Cell-Damaging Conditions Release More Taurine than Excitatory Amino Acids from the Immature Hippocampus
High concentrations of excitatory amino acids are neurotoxic and overstimulation of their receptors contributes to neuronal death during cerebral ischemia35. Excitatory amino acids are released from neural structures from adult animals during hypoxia and ischemia1,7,20,23. Oxygen-derived free radicals formed in hypoxic brain tissue also induce release of excitatory amino acids22 and thus contribute to ischemia-induced neuronal damage4. Of the various brain areas, the hippocampus is particularly vulnerable to ischemic injury25. In the newborn, however, the hippocampus is relatively well spared after hypoxia and ischemia3,5. The major part of excitatory innervation in the hippocampus is glutamatergic. Taurine also abounds in the hippocampus11 and taurine-like immunore-activity has been located in hippocampal interneurons, pyramidal neurons and dentate granule cells15. This inhibitory amino acid seems to be essential for the development and survival of neural cells8,34. We have now assessed the simultaneous release of endogenous excitatory amino acids, glutamate and aspartate, together with taurine, in the above cell-damaging conditions in hippocampal slices prepared from immature mice.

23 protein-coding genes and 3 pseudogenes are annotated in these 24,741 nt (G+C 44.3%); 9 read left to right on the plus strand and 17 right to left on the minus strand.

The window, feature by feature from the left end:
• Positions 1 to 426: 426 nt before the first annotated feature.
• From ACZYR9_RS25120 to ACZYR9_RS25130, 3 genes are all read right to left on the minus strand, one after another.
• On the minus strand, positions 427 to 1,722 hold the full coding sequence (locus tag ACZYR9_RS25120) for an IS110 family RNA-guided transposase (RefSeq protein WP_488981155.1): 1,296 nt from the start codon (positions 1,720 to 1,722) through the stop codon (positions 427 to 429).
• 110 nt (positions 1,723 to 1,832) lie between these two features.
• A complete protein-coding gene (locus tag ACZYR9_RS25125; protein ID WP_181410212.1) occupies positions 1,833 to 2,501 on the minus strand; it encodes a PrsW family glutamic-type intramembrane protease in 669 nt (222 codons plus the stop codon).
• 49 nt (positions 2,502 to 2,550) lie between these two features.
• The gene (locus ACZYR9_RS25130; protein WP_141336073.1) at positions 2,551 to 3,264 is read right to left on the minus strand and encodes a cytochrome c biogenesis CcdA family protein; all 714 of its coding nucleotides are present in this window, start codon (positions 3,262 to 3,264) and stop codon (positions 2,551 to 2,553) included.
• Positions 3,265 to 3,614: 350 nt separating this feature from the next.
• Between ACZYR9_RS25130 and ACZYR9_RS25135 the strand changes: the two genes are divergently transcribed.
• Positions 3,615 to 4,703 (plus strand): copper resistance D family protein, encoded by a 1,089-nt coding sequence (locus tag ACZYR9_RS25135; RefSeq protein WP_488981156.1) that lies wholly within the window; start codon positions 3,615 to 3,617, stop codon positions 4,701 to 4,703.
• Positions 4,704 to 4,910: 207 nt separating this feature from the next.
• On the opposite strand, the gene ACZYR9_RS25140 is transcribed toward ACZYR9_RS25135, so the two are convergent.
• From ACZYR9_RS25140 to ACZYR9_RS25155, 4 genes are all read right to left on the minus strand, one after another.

KeywordsHippocampal Slice Excitatory Amino Acid Basal Release Inhibitory Amino Acid Taurine Release
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